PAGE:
The coveted five-star ANCAP safety rating is about to become significantly harder to achieve. From 2012, the independent vehicle safety ratings organization will include minimum scores for whiplash protection and pedestrian impact protection in its five-star determinations. From 2014, the five-star rating will also include minimum requirements for roof-crush protection, which closely correlates with rollover death and injury risk. The five-star bar is about to be raised considerably.
ANCAP (the Australasian New Car Assessment Program) will also require an ongoing increase in what it calls ‘safety assist technology’ from 2012 – although the specific equipment and systems requirements are yet to be released. In 2008, ANCAP added electronic stability control (ESC) and audible seatbelt reminders to the minimum equipment list for five stars.
On the drawing board are emergency brake assist, three-point seatbelts in every seating position, daytime running lights, intelligent speed assist technology, head-protecting side airbags, alcohol-ignition interlocks, and top-speed limiters. Nothing, as yet, is off the table officially, and in future the five-star rating might also be contingent upon a smorgasboard of safety systems like Volvo’s City Safety auto braking system, automatic crash notification like GM’s ‘On Star’ in North America, pre-emptive collision preparation systems like Audi’s Pre Sense, forward collision warning, lane departure warning, blind-spot warning, tyre pressure monitoring, reversing cameras or even night vision technology.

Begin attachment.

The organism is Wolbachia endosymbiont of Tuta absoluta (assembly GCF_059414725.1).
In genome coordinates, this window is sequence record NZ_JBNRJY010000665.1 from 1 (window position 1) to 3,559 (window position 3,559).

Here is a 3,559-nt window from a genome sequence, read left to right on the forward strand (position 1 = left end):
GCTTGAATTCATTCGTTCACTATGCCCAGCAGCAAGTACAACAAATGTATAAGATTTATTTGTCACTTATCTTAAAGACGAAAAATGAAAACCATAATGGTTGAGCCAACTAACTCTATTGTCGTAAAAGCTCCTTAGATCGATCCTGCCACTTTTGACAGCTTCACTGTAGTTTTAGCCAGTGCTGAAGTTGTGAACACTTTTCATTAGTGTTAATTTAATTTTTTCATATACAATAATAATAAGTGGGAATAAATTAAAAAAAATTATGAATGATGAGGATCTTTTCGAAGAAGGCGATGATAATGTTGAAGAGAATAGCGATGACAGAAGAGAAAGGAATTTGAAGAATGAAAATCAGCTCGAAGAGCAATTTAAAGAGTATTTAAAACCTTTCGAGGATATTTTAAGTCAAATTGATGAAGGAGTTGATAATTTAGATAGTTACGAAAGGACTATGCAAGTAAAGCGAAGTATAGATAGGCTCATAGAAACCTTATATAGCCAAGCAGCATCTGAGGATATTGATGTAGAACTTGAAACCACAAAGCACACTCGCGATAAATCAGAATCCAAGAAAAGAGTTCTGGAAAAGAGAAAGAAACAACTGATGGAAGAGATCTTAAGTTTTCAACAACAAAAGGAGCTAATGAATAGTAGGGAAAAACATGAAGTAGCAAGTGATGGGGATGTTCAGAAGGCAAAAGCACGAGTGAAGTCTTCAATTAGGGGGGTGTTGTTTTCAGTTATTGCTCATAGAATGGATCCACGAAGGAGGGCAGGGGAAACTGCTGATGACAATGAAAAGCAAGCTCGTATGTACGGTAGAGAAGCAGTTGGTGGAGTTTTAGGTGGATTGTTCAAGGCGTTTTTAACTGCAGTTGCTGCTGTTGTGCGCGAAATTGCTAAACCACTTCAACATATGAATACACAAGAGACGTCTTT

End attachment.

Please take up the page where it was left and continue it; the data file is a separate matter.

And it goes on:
ANCAP already conducts pedestrian impact tests under a separate testing regime, which assesses both child and adult head impact and adult leg impact injury risks. It awards a score from zero to four stars based on the likely outcomes. From 2012, a two-star pedestrian rating of ‘marginal’ (ie mid-way from zero to four stars) will be required for a five-star overall safety rating.